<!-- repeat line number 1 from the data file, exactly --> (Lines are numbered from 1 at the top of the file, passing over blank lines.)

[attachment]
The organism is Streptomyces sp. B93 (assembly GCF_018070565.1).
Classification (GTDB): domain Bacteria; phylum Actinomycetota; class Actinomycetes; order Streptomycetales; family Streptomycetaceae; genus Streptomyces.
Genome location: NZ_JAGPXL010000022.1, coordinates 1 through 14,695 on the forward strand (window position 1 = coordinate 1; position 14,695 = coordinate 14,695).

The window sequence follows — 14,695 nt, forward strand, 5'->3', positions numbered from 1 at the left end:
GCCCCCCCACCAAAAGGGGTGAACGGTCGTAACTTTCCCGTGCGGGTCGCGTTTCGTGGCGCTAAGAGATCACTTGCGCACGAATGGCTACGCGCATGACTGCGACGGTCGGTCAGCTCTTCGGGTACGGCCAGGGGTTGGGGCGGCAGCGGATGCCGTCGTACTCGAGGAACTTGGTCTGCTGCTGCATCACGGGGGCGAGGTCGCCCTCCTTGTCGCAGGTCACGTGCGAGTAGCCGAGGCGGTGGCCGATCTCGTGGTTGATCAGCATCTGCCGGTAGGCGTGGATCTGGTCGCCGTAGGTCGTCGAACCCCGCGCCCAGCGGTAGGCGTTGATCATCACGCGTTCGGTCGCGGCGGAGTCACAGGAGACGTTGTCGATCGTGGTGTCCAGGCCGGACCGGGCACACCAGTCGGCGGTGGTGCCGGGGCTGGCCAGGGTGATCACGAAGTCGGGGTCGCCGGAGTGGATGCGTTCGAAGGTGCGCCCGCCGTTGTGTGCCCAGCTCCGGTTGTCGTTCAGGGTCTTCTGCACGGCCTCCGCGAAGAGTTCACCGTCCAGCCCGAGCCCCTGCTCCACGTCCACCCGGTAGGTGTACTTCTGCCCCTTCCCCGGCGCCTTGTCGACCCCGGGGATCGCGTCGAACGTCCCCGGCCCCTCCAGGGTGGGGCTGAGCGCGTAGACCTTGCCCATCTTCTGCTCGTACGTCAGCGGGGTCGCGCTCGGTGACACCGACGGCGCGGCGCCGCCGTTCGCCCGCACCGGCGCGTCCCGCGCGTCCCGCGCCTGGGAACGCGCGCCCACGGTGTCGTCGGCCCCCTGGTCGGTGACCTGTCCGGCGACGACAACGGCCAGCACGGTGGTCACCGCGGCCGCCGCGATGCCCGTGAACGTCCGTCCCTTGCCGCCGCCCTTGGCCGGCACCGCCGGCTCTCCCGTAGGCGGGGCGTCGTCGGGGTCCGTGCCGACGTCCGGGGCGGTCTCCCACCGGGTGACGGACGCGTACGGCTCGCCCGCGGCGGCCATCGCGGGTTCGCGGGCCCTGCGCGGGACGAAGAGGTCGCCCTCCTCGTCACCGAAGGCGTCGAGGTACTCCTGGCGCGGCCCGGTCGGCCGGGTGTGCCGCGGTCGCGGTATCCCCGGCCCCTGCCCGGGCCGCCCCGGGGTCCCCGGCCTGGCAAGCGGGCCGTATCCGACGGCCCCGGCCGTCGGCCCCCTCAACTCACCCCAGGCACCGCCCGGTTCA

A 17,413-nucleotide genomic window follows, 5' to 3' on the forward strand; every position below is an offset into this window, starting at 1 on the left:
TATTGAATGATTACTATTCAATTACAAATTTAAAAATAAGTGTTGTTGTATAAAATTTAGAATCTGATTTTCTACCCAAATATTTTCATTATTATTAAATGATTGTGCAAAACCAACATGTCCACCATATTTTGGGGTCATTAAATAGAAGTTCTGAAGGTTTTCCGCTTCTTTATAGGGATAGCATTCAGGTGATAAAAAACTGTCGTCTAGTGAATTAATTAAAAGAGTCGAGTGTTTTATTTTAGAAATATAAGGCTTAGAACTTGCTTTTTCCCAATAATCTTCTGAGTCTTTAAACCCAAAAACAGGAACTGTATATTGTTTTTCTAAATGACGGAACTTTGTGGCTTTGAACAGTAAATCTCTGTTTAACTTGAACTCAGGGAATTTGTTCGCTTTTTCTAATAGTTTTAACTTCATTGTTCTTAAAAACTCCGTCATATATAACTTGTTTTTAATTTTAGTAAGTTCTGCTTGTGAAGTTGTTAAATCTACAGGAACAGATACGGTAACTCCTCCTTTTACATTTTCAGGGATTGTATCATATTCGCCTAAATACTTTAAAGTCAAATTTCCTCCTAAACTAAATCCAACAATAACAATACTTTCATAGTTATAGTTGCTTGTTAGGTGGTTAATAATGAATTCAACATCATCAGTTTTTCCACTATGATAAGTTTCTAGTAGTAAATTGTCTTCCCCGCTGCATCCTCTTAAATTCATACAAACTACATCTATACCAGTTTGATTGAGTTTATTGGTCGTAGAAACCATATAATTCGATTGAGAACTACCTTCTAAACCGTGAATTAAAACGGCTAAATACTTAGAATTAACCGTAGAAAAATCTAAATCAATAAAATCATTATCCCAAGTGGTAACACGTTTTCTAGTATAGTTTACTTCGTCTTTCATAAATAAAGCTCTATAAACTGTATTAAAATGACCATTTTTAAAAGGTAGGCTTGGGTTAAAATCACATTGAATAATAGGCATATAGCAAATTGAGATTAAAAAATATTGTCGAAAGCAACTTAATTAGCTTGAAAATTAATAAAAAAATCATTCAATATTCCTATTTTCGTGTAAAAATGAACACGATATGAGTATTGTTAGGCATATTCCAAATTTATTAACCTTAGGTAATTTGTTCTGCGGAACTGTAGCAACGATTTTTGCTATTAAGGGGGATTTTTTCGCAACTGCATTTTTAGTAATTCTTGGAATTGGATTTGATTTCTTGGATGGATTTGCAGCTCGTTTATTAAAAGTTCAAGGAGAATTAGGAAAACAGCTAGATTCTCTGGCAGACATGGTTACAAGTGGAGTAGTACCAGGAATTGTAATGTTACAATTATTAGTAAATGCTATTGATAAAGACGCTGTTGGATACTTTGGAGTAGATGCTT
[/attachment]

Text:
The organism is Streptomyces sp. B93 (assembly GCF_018070565.1).